F-Vision Concept is a lightly outrageous truck from the makers of the Fiesta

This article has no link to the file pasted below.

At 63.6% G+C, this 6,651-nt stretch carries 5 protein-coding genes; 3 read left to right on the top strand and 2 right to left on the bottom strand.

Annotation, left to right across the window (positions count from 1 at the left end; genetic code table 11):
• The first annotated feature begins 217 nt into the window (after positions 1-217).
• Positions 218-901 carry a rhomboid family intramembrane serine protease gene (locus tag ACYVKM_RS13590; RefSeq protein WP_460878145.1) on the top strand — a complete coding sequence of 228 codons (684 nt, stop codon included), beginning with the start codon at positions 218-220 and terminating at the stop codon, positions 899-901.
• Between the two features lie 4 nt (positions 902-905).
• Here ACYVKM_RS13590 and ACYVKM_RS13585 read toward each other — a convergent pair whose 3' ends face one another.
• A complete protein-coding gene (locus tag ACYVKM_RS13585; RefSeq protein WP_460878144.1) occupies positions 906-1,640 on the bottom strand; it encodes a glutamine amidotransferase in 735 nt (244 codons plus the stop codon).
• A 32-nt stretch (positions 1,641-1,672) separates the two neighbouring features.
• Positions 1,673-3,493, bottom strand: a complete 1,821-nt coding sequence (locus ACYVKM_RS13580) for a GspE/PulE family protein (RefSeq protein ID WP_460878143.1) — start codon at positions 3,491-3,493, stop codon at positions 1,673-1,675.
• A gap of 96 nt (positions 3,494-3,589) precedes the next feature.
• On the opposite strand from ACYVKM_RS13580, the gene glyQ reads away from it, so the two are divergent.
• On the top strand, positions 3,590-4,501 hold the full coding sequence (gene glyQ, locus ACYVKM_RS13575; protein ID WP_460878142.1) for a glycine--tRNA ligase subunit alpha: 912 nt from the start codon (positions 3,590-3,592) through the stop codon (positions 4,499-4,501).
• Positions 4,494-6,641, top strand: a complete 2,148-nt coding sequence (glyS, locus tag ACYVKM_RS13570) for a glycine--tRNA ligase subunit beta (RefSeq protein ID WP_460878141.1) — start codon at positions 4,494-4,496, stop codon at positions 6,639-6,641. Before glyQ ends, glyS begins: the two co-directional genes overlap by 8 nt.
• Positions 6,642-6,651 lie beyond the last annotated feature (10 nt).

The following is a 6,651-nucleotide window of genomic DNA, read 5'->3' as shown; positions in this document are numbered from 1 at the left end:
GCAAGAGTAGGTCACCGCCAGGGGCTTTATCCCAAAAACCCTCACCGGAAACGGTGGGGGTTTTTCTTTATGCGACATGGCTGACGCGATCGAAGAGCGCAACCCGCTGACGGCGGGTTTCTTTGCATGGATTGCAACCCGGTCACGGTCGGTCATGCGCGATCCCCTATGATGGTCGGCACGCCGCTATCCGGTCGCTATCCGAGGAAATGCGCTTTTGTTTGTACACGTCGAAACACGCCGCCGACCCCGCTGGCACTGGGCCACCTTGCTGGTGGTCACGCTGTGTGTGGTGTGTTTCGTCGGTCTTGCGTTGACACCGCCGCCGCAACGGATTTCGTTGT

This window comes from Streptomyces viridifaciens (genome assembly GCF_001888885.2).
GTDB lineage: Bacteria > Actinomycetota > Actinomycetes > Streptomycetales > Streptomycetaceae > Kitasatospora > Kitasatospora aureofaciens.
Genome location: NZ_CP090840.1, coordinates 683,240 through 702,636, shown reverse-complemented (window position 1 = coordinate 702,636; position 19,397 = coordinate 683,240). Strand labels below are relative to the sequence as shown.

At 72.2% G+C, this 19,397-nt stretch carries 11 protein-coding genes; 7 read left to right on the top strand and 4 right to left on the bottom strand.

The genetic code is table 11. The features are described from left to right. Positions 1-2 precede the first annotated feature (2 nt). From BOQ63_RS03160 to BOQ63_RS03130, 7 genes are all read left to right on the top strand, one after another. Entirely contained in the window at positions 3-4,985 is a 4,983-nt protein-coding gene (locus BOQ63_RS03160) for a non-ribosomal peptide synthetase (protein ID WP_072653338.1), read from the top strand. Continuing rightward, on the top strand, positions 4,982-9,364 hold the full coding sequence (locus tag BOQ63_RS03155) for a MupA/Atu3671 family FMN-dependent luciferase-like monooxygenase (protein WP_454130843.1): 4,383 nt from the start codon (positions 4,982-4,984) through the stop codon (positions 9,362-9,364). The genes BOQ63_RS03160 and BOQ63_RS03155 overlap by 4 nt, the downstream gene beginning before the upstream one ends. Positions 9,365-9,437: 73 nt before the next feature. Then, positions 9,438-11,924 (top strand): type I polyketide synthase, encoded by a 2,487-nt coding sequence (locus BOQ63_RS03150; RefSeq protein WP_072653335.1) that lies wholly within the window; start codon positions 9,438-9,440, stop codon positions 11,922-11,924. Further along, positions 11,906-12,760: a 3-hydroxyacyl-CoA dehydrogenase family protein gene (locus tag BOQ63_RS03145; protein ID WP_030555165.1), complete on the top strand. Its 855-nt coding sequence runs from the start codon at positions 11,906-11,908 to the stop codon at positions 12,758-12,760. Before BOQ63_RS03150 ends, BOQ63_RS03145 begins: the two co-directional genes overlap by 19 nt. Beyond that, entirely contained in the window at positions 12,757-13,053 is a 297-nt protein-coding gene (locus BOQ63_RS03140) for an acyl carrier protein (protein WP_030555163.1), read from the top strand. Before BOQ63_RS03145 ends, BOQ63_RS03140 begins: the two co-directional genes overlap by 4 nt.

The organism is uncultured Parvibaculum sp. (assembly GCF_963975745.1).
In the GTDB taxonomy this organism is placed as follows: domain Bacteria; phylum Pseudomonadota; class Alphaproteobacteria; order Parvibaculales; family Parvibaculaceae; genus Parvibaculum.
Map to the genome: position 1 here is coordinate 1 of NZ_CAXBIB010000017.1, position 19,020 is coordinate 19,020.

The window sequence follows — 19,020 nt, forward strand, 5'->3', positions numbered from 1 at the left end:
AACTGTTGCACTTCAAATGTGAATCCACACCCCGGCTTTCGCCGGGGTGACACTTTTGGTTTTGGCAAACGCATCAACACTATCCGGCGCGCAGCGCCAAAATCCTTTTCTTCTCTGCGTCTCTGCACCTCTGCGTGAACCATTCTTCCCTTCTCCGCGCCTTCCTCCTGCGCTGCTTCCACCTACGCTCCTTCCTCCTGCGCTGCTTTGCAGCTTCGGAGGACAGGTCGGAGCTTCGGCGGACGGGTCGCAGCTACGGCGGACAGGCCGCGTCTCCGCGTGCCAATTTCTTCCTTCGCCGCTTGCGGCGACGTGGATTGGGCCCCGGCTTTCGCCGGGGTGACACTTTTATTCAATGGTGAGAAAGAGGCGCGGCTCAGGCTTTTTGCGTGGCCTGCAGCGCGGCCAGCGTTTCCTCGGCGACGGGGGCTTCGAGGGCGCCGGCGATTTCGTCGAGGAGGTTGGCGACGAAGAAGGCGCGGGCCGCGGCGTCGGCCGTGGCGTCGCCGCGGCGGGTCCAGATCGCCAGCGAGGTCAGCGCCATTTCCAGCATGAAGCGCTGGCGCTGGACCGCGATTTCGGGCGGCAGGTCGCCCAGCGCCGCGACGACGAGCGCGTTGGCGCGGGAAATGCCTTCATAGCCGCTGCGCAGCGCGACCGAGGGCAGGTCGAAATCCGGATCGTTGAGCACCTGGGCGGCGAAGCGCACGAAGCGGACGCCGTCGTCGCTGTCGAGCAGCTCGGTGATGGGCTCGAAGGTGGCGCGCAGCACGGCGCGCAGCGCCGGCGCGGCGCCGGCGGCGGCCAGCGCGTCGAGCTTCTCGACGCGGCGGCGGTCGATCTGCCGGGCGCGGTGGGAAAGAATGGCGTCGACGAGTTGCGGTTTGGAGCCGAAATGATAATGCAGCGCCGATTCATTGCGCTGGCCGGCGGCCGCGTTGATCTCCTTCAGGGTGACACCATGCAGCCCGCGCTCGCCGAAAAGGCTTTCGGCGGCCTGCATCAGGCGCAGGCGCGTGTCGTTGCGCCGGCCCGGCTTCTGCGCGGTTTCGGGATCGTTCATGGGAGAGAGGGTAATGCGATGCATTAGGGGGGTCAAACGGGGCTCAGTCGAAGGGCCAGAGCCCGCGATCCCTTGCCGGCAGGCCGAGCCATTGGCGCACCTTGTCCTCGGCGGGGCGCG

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53? That’s new… Correct. Welcome to our first crack at an AMG ‘53’ – an entirely new breed of AMG quite unlike any we’ve seen before, but no doubt like many we’ll see as time goes on… Cryptic. Why’s that? Well, long gone are the days Mercedes/AMG numbered its cars according to what engine was under the bonnet. The AMG 53 does not have a 5.3-litre engine. It doesn’t even have eight-cylinders. It has six – and not arranged in a vee and twin-turbocharged like an AMG 43. The Mercedes-AMG CLS 53 4Matic + (and breathe) has the same inline six-cylinder engine as the S500 and CLS450, with its 48-volt electrical infrastructure and ‘EQ Boost’ starter/alternator that separates the engine and transmission. It gives a momentary boost of 22bhp/184lb ft, an engine-off coasting/gliding function and perhaps the smoothest stop/start we’ve ever experienced. A electric compressor supports a conventional turbocharger (a la Audi SQ7), for 429bhp, 389lb ft, 0-62mph in 4.5 seconds and if you spec the AMG Driver’s Pack, 168mph (otherwise it’s the usual 155). Power is sent via a nine-speed automatic gearbox to all four wheels, which are kept in check by AMG-developed multi-chamber air suspension. There is, as you might have guessed, much going on in what is the first but by no means last ‘electrified’ AMG… Cripes. Indeed. In the interests of full disclosure we’ll admit our drive of the CLS 53 was rather limited, insofar as it involved winter tyres, quite a lot of standing water, slush and at times reasonably deep snow. But this is an important car for Mercedes, an important car for AMG. So in spite of the, erm, ‘challenging’ conditions of our test drive, we still think it’s worth sharing a few initial impressions, even though a proper dynamic assessment will have to wait until we get our hands on one in the UK. When it isn’t under a foot of snow, naturally. I see. What can you tell us? That even though the AMG is noticeably firmer than the regular CLS – which you can read about by clicking here – it’s still a tremendously comfortable thing in any of its drive modes. More supple than an E63, certainly. But perhaps this car’s greatest achievement is that all that technology has been so well integrated – refined and developed to such an extent you really can’t tell what effect it’s having unless you really look for it. But the cumulative result is that this 3.0-litre, straight-six engine is really very good indeed. Linear and responsive in a way we weren’t necessarily expecting. While not entirely free from delay, there are shades of natural aspiration here. It even sounds quite nice in an artificial kind of way – quite directional, in that it all comes from behind you, but tuneful enough to encourage hanging on to one of those nine ratios a bit longer than you might normally. The 53 has revised steering knuckles and load-bearing joints, more negative camber and much besides. AMG claims all suspension components have been “optimised in terms of rigidity” to “improve agility and boost dynamics”. And sure enough it steers nicely – with what feels like a hint of E63 about the way it changes direction (quickly and with purpose, even on winters). Its developers readily acknowledge it took much time and effort to make it “feel like a true AMG”. Whether or not they succeeded is a matter to be discussed when we get one on a dry road with proper tyres. But in the conditions in which we drove the CLS53, the overriding impression was one of refinement and civility rather than outright excitement – the 4Matic all-wheel drive apportioning traction efficiently and undramatically. Technically it’s very good, and as Mercs go it’s as desirable as they come. Would we like a V8? A bit more drama? Sure. And not doubt we’ll get them from the upcoming four-door AMG GT. But don’t let that detract from what a lovely thing the CLS 53 is.